Shias and Sunnis Battle It Out for Mideast Control
USUALLY looking at a map is the way to start analysing an issue in world politics. Syria, for example, is surrounded by six countries: Turkey, Iraq, Jordan, Israel, the Palestinian territories and Lebanon.
Turkey equals an overlapping Kurdish minority but safe havens for the Free Syrian Army (FSA). Iraq as a Sunni-dominated country was one thing, but now as a Shia-dominant country, it is scary to the Sunni majority of Syria.
Jordan, a Hashemite kingdom, plays a balancing act but counted on a “stable” Syria, as did almost everyone in the region prior to the Arab Spring.
Especially Israel. The Assad family was militant in its declaratory policy, but never really took on the Israeli army after the 1967 war when Israeli forces occupied the Golan Heights, looking down on Israel proper.
The Palestinian territories are watching the way of the wind, and Hamas in Gaza is already helping FSA. Lebanon is the fall guy. Since 1975, Syria has tried to dominate Lebanon and succeeded for a few decades.
But halt. These aren’t the underlying issues. It’s not just the lines on the map that count, it’s the sectarian fissures. It’s so, so difficult to understand cleavages in “other people’s” religions, especially when they stem from what happened almost a millennium and a half ago.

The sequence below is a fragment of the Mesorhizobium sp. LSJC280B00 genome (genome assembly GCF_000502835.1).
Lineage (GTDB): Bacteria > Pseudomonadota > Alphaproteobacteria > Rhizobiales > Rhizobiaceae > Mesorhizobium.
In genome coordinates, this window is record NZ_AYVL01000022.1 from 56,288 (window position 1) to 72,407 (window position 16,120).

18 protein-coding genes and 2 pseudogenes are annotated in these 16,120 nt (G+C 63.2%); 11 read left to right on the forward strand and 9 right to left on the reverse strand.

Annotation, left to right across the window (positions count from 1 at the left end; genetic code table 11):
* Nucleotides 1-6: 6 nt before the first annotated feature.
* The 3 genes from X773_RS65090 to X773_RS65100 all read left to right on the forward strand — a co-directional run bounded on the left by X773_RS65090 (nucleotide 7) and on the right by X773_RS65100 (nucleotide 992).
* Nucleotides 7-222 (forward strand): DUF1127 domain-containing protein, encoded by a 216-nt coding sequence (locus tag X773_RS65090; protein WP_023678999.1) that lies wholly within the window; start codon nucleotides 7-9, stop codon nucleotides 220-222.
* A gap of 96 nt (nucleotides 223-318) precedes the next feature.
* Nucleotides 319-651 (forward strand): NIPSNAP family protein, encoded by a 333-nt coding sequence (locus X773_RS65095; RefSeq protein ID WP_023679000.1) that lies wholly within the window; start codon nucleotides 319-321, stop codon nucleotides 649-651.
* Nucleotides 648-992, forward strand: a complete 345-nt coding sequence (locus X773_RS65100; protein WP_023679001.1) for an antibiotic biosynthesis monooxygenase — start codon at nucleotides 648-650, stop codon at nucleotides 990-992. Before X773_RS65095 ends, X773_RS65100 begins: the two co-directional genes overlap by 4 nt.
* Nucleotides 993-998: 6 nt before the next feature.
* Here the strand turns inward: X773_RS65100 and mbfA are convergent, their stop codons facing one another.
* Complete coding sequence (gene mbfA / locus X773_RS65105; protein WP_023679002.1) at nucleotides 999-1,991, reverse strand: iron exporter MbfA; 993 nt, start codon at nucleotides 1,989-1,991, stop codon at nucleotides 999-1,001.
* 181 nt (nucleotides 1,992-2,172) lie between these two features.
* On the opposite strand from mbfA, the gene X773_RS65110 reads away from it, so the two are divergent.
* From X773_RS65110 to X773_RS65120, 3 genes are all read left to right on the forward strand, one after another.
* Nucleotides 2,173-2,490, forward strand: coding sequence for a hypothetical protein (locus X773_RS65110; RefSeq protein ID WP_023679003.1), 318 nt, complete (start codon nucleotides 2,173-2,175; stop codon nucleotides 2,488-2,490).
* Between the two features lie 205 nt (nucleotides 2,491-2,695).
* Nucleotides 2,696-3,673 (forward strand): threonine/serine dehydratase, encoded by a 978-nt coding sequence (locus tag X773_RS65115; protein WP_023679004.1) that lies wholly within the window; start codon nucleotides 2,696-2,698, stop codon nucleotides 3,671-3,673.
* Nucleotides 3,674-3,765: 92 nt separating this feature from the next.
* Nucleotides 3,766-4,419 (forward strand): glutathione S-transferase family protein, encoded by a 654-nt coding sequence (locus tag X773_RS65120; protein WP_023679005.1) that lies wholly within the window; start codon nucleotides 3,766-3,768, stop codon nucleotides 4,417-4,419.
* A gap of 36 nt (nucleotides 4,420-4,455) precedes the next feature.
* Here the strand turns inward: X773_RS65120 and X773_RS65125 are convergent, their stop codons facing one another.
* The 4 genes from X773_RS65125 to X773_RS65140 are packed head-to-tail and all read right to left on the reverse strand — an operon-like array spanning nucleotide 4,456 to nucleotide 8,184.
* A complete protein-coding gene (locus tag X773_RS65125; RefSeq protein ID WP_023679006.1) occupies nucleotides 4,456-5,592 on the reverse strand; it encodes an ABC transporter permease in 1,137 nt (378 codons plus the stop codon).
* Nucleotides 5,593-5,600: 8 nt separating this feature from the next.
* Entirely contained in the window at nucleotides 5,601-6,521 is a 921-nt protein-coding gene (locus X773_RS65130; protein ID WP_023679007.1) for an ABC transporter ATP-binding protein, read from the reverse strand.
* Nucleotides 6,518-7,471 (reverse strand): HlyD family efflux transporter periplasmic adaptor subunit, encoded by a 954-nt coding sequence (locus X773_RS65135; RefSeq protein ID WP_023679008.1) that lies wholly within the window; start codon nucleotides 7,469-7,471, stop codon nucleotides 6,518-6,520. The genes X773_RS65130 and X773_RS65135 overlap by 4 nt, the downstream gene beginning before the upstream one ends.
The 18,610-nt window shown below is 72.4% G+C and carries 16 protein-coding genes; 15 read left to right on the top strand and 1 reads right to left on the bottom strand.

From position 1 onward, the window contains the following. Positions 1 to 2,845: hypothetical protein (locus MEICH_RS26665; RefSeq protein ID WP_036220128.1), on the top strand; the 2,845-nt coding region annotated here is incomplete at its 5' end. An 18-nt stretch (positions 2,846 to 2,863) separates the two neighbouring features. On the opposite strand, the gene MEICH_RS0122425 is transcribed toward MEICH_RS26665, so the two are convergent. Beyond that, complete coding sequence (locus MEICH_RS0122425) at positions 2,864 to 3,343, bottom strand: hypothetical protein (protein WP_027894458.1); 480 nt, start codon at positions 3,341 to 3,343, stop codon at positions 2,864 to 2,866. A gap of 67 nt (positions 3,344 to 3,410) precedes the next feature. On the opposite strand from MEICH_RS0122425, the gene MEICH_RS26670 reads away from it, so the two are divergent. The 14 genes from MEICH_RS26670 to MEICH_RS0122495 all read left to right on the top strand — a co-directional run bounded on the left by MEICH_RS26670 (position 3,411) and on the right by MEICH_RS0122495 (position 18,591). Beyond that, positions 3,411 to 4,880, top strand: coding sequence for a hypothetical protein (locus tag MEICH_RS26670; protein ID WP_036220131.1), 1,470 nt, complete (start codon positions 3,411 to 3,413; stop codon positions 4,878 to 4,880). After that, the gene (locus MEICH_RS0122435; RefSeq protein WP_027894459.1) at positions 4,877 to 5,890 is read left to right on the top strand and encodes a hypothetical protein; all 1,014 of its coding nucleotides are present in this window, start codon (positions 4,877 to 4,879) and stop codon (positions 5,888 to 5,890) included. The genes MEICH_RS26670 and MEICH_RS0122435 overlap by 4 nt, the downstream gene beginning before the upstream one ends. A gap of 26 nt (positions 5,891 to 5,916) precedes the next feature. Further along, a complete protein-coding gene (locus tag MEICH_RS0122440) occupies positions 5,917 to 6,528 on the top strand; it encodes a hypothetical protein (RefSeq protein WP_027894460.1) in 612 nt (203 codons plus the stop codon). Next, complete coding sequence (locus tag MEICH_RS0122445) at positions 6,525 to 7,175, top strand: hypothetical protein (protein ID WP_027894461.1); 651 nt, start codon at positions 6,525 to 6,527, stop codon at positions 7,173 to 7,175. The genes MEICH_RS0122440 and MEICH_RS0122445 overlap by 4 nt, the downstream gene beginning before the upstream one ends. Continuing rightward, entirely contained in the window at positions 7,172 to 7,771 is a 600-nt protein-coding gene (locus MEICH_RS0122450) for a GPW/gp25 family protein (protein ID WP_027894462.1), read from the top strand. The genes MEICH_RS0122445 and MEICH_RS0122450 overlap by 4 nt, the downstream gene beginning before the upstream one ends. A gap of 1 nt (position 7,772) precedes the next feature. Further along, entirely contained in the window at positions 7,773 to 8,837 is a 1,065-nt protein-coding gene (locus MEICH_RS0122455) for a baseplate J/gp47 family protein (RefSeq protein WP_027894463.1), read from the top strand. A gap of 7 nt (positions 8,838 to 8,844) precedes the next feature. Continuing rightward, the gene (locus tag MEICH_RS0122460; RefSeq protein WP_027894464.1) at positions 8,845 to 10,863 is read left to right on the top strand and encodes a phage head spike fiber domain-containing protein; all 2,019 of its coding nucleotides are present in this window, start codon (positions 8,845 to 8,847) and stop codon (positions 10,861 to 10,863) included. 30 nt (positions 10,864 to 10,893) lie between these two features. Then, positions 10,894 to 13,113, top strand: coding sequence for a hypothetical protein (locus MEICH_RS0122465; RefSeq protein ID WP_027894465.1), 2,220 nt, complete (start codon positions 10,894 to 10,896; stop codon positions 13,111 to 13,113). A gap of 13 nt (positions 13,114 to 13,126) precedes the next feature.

But what’s really going on in the Middle East is the struggle for dominance of Shias versus Sunnis. Sunnis would dearly love to break the juggernaut that developed once Sunnis lost out in Iraq, with the consequent huge gain to Iran, the only significant majority Shia state.
Small wonder it’s Sunni states that fund the Syrian revolution, to end once and for all the Syria-Iran alliance, occasioned not just by geography but by Alawite (a Shia sect) control of Syria, thence Hizbollah and other smaller entities.
Though still a secular state, Syria now could, and probably now is, easily become a set of fractured entities divided principally by religion.